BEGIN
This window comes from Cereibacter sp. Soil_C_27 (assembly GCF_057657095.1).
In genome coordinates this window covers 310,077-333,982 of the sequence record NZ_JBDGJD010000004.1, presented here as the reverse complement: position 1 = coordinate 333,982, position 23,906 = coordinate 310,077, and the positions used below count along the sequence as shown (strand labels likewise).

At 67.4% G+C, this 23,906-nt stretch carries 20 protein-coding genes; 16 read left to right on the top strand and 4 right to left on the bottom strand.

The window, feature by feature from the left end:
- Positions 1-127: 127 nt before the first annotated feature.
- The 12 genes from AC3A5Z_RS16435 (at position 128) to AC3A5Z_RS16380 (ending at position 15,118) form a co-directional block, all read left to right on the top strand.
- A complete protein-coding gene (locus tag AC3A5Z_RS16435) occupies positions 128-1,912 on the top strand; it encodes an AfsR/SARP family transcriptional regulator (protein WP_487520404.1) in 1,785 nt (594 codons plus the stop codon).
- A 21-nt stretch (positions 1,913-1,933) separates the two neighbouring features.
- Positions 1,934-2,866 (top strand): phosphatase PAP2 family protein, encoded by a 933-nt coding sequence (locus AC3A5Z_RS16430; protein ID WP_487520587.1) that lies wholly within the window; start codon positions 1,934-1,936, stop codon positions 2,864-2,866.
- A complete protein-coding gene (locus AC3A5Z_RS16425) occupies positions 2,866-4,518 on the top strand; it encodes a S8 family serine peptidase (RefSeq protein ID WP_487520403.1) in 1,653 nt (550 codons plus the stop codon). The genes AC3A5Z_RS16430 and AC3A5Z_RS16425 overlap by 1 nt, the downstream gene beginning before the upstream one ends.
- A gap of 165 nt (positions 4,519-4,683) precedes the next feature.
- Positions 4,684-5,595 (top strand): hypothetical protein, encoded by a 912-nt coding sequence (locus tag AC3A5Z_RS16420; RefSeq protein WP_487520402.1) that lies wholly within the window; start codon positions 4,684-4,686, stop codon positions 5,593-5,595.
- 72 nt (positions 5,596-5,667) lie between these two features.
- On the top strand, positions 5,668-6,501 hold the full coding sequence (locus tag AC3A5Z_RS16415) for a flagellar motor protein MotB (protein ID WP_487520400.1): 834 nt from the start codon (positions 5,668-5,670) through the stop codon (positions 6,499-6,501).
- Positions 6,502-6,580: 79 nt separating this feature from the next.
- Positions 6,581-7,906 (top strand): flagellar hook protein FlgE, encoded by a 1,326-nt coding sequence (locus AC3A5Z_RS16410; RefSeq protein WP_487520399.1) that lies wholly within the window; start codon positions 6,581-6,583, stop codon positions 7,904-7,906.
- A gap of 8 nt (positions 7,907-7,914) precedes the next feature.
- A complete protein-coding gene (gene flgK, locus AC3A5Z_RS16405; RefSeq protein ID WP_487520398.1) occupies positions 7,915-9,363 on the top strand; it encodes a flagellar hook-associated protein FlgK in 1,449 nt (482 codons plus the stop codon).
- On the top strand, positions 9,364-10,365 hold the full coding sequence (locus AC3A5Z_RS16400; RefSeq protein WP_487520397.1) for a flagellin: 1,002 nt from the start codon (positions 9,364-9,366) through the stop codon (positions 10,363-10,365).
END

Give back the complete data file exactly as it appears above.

This window comes from Cereibacter sp. Soil_C_27 (assembly GCF_057657095.1).
In genome coordinates this window covers 310,077-333,982 of the sequence record NZ_JBDGJD010000004.1, presented here as the reverse complement: position 1 = coordinate 333,982, position 23,906 = coordinate 310,077, and the positions used below count along the sequence as shown (strand labels likewise).

At 67.4% G+C, this 23,906-nt stretch carries 20 protein-coding genes; 16 read left to right on the top strand and 4 right to left on the bottom strand.

The window, feature by feature from the left end:
- Positions 1-127: 127 nt before the first annotated feature.
- The 12 genes from AC3A5Z_RS16435 (at position 128) to AC3A5Z_RS16380 (ending at position 15,118) form a co-directional block, all read left to right on the top strand.
- A complete protein-coding gene (locus tag AC3A5Z_RS16435) occupies positions 128-1,912 on the top strand; it encodes an AfsR/SARP family transcriptional regulator (protein WP_487520404.1) in 1,785 nt (594 codons plus the stop codon).
- A 21-nt stretch (positions 1,913-1,933) separates the two neighbouring features.
- Positions 1,934-2,866 (top strand): phosphatase PAP2 family protein, encoded by a 933-nt coding sequence (locus AC3A5Z_RS16430; protein ID WP_487520587.1) that lies wholly within the window; start codon positions 1,934-1,936, stop codon positions 2,864-2,866.
- A complete protein-coding gene (locus AC3A5Z_RS16425) occupies positions 2,866-4,518 on the top strand; it encodes a S8 family serine peptidase (RefSeq protein ID WP_487520403.1) in 1,653 nt (550 codons plus the stop codon). The genes AC3A5Z_RS16430 and AC3A5Z_RS16425 overlap by 1 nt, the downstream gene beginning before the upstream one ends.
- A gap of 165 nt (positions 4,519-4,683) precedes the next feature.
- Positions 4,684-5,595 (top strand): hypothetical protein, encoded by a 912-nt coding sequence (locus tag AC3A5Z_RS16420; RefSeq protein WP_487520402.1) that lies wholly within the window; start codon positions 4,684-4,686, stop codon positions 5,593-5,595.
- 72 nt (positions 5,596-5,667) lie between these two features.
- On the top strand, positions 5,668-6,501 hold the full coding sequence (locus tag AC3A5Z_RS16415) for a flagellar motor protein MotB (protein ID WP_487520400.1): 834 nt from the start codon (positions 5,668-5,670) through the stop codon (positions 6,499-6,501).
- Positions 6,502-6,580: 79 nt separating this feature from the next.
- Positions 6,581-7,906 (top strand): flagellar hook protein FlgE, encoded by a 1,326-nt coding sequence (locus AC3A5Z_RS16410; RefSeq protein WP_487520399.1) that lies wholly within the window; start codon positions 6,581-6,583, stop codon positions 7,904-7,906.
- A gap of 8 nt (positions 7,907-7,914) precedes the next feature.
- A complete protein-coding gene (gene flgK, locus AC3A5Z_RS16405; RefSeq protein ID WP_487520398.1) occupies positions 7,915-9,363 on the top strand; it encodes a flagellar hook-associated protein FlgK in 1,449 nt (482 codons plus the stop codon).
- On the top strand, positions 9,364-10,365 hold the full coding sequence (locus AC3A5Z_RS16400; RefSeq protein WP_487520397.1) for a flagellin: 1,002 nt from the start codon (positions 9,364-9,366) through the stop codon (positions 10,363-10,365).